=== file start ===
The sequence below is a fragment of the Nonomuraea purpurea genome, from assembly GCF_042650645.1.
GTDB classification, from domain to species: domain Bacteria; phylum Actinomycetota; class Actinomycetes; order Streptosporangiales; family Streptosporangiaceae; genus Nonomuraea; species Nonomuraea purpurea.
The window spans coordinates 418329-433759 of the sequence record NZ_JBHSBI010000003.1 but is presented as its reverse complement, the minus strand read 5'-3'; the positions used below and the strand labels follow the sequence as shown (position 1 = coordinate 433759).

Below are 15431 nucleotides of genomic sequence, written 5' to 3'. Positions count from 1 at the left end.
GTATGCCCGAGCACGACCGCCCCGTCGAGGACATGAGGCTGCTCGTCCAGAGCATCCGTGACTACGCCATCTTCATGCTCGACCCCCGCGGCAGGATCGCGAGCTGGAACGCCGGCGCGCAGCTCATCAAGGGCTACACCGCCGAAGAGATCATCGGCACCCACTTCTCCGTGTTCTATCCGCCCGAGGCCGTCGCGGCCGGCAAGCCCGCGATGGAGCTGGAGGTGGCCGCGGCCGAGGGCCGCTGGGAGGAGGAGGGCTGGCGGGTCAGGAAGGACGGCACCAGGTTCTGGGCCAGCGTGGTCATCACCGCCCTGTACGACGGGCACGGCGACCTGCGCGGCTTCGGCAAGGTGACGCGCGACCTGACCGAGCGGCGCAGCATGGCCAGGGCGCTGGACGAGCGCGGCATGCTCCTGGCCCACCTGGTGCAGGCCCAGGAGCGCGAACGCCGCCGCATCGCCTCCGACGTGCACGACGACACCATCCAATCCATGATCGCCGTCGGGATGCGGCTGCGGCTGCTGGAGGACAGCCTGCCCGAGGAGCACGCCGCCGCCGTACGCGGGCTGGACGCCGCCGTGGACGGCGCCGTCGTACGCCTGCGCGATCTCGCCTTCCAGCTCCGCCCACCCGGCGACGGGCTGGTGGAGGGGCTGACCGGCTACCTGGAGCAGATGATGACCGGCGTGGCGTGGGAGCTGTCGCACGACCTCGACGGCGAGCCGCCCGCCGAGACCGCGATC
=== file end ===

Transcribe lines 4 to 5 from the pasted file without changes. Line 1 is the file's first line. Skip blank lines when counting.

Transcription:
Below are 15431 nucleotides of genomic sequence, written 5' to 3'. Positions count from 1 at the left end.
GTATGCCCGAGCACGACCGCCCCGTCGAGGACATGAGGCTGCTCGTCCAGAGCATCCGTGACTACGCCATCTTCATGCTCGACCCCCGCGGCAGGATCGCGAGCTGGAACGCCGGCGCGCAGCTCATCAAGGGCTACACCGCCGAAGAGATCATCGGCACCCACTTCTCCGTGTTCTATCCGCCCGAGGCCGTCGCGGCCGGCAAGCCCGCGATGGAGCTGGAGGTGGCCGCGGCCGAGGGCCGCTGGGAGGAGGAGGGCTGGCGGGTCAGGAAGGACGGCACCAGGTTCTGGGCCAGCGTGGTCATCACCGCCCTGTACGACGGGCACGGCGACCTGCGCGGCTTCGGCAAGGTGACGCGCGACCTGACCGAGCGGCGCAGCATGGCCAGGGCGCTGGACGAGCGCGGCATGCTCCTGGCCCACCTGGTGCAGGCCCAGGAGCGCGAACGCCGCCGCATCGCCTCCGACGTGCACGACGACACCATCCAATCCATGATCGCCGTCGGGATGCGGCTGCGGCTGCTGGAGGACAGCCTGCCCGAGGAGCACGCCGCCGCCGTACGCGGGCTGGACGCCGCCGTGGACGGCGCCGTCGTACGCCTGCGCGATCTCGCCTTCCAGCTCCGCCCACCCGGCGACGGGCTGGTGGAGGGGCTGACCGGCTACCTGGAGCAGATGATGACCGGCGTGGCGTGGGAGCTGTCGCACGACCTCGACGGCGAGCCGCCCGCCGAGACCGCGATC